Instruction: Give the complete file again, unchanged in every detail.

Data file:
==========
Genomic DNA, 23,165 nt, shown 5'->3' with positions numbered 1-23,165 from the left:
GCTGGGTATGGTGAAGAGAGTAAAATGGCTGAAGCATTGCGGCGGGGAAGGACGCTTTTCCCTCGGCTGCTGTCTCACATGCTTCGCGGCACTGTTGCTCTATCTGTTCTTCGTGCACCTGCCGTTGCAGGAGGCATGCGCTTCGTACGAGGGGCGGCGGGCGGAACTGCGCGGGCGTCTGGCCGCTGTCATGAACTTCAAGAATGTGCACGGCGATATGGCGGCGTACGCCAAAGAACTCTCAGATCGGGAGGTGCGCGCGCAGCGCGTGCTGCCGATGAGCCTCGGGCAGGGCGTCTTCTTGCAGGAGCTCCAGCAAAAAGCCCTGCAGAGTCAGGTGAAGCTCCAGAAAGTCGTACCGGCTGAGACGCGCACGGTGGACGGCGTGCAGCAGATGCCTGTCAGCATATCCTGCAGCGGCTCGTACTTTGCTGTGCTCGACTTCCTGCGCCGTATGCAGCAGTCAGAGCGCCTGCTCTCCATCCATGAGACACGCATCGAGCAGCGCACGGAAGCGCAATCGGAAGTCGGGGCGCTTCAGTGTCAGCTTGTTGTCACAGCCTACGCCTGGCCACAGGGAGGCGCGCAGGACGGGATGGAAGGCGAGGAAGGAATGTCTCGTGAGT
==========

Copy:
Genomic DNA, 23,165 nt, shown 5'->3' with positions numbered 1-23,165 from the left:
GCTGGGTATGGTGAAGAGAGTAAAATGGCTGAAGCATTGCGGCGGGGAAGGACGCTTTTCCCTCGGCTGCTGTCTCACATGCTTCGCGGCACTGTTGCTCTATCTGTTCTTCGTGCACCTGCCGTTGCAGGAGGCATGCGCTTCGTACGAGGGGCGGCGGGCGGAACTGCGCGGGCGTCTGGCCGCTGTCATGAACTTCAAGAATGTGCACGGCGATATGGCGGCGTACGCCAAAGAACTCTCAGATCGGGAGGTGCGCGCGCAGCGCGTGCTGCCGATGAGCCTCGGGCAGGGCGTCTTCTTGCAGGAGCTCCAGCAAAAAGCCCTGCAGAGTCAGGTGAAGCTCCAGAAAGTCGTACCGGCTGAGACGCGCACGGTGGACGGCGTGCAGCAGATGCCTGTCAGCATATCCTGCAGCGGCTCGTACTTTGCTGTGCTCGACTTCCTGCGCCGTATGCAGCAGTCAGAGCGCCTGCTCTCCATCCATGAGACACGCATCGAGCAGCGCACGGAAGCGCAATCGGAAGTCGGGGCGCTTCAGTGTCAGCTTGTTGTCACAGCCTACGCCTGGCCACAGGGAGGCGCGCAGGACGGGATGGAAGGCGAGGAAGGAATGTCTCGTGAGT